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Militants raided a university in northwest Pakistan on Wednesday, timing their attack to a ceremony at the school to ensure maximum casualties. Chris Schauble reports from the newsroom for the KTLA 5 Morning News on Jan. 20, 2016.

The Pakistani Taliban has claimed responsibility for an attack Wednesday at a university campus in the northwestern section of the country that killed at least 22 people and wounded scores, reports The New York Times.

The attack at Bacha Khan University in Charsadda, “was just 25 miles from a school in Peshawar where the Pakistani Taliban killed 145 people, most of them children, in 2014,” the report says. It was one of the group’s boldest strikes “in a long insurgency” against Pakistani officials that singled out educational institutions.

Victims included students, a senior faculty member, and four guards, Fakhr-i-Alam, a senior government official, told the news outlet.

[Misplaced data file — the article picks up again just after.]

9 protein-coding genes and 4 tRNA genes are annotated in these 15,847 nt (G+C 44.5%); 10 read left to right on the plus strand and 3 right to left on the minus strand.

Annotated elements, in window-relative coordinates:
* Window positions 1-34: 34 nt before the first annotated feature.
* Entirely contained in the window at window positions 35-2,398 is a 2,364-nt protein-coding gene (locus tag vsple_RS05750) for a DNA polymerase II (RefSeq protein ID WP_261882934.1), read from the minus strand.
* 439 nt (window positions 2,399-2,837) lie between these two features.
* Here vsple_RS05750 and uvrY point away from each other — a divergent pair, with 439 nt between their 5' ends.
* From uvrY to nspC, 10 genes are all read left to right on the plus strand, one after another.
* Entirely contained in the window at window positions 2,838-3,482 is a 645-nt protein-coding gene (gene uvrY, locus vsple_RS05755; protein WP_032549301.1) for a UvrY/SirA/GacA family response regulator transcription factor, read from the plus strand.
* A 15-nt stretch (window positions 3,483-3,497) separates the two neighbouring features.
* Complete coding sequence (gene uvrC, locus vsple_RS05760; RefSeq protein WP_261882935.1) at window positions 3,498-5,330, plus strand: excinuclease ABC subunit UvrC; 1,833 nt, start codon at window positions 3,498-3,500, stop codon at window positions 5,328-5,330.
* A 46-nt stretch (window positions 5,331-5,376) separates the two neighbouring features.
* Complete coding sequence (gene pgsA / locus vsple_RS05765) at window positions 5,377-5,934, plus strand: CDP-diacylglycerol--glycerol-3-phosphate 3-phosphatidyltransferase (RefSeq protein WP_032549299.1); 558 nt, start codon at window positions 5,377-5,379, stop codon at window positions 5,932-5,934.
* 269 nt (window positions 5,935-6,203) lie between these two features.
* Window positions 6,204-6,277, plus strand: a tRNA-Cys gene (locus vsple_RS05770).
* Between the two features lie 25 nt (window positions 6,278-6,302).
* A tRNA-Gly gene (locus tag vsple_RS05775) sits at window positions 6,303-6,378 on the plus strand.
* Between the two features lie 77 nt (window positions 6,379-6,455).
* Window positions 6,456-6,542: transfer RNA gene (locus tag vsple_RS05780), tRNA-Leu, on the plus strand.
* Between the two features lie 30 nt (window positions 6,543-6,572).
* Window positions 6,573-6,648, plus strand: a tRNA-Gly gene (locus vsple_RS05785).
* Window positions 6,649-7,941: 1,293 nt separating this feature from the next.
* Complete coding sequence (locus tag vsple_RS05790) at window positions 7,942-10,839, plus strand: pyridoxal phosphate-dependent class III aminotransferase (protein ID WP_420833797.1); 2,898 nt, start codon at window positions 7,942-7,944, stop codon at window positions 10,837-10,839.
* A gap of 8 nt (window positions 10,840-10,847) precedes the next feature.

Via The Times:

Two years earlier, the group shot Malala Yousafzai, the teenage activist for girls’ rights and future Nobel Peace Prize laureate.

The Taliban have been weakened recently in Pakistan after the military launched an offensive in their main haven of North Waziristan, but the attack and a suicide bombing on Tuesday that killed 11 people together showed that they were still a dangerous force.


Security forces killed the attackers before they could detonate suicide vests, said Saeed Wazir, the Charsadda police chief.

Thirty people also died in September after members of the Taliban attacked a Pakistani Air Force base near Peshawar.

SOURCE: The New York Times  | PHOTO CREDIT: Getty | VIDEO CREDIT: Inform


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